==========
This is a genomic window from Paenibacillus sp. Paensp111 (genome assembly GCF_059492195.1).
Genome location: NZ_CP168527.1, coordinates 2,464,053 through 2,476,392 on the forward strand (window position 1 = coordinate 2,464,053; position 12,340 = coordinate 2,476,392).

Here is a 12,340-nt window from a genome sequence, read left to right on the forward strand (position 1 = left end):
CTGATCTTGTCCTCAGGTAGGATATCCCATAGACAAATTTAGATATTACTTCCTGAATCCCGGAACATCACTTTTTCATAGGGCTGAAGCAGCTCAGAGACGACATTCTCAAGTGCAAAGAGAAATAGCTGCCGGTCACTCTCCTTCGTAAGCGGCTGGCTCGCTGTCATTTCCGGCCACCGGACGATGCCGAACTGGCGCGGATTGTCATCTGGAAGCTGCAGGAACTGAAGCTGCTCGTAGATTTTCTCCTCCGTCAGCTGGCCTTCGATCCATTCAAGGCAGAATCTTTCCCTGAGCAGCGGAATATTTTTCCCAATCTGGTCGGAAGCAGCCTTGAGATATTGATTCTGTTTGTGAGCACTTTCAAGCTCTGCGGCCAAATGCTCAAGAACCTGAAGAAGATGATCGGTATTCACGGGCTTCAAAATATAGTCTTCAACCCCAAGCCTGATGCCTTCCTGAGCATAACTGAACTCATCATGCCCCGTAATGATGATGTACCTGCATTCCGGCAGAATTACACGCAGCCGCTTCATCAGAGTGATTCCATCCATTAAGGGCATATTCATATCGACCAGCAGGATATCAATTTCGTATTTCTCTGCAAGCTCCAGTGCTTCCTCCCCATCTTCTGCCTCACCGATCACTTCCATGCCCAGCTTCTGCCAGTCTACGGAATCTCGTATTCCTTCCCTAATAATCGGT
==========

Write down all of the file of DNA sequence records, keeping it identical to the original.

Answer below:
This is a genomic window from Paenibacillus sp. Paensp111 (genome assembly GCF_059492195.1).
Genome location: NZ_CP168527.1, coordinates 2,464,053 through 2,476,392 on the forward strand (window position 1 = coordinate 2,464,053; position 12,340 = coordinate 2,476,392).

Here is a 12,340-nt window from a genome sequence, read left to right on the forward strand (position 1 = left end):
CTGATCTTGTCCTCAGGTAGGATATCCCATAGACAAATTTAGATATTACTTCCTGAATCCCGGAACATCACTTTTTCATAGGGCTGAAGCAGCTCAGAGACGACATTCTCAAGTGCAAAGAGAAATAGCTGCCGGTCACTCTCCTTCGTAAGCGGCTGGCTCGCTGTCATTTCCGGCCACCGGACGATGCCGAACTGGCGCGGATTGTCATCTGGAAGCTGCAGGAACTGAAGCTGCTCGTAGATTTTCTCCTCCGTCAGCTGGCCTTCGATCCATTCAAGGCAGAATCTTTCCCTGAGCAGCGGAATATTTTTCCCAATCTGGTCGGAAGCAGCCTTGAGATATTGATTCTGTTTGTGAGCACTTTCAAGCTCTGCGGCCAAATGCTCAAGAACCTGAAGAAGATGATCGGTATTCACGGGCTTCAAAATATAGTCTTCAACCCCAAGCCTGATGCCTTCCTGAGCATAACTGAACTCATCATGCCCCGTAATGATGATGTACCTGCATTCCGGCAGAATTACACGCAGCCGCTTCATCAGAGTGATTCCATCCATTAAGGGCATATTCATATCGACCAGCAGGATATCAATTTCGTATTTCTCTGCAAGCTCCAGTGCTTCCTCCCCATCTTCTGCCTCACCGATCACTTCCATGCCCAGCTTCTGCCAGTCTACGGAATCTCGTATTCCTTCCCTAATAATCGGT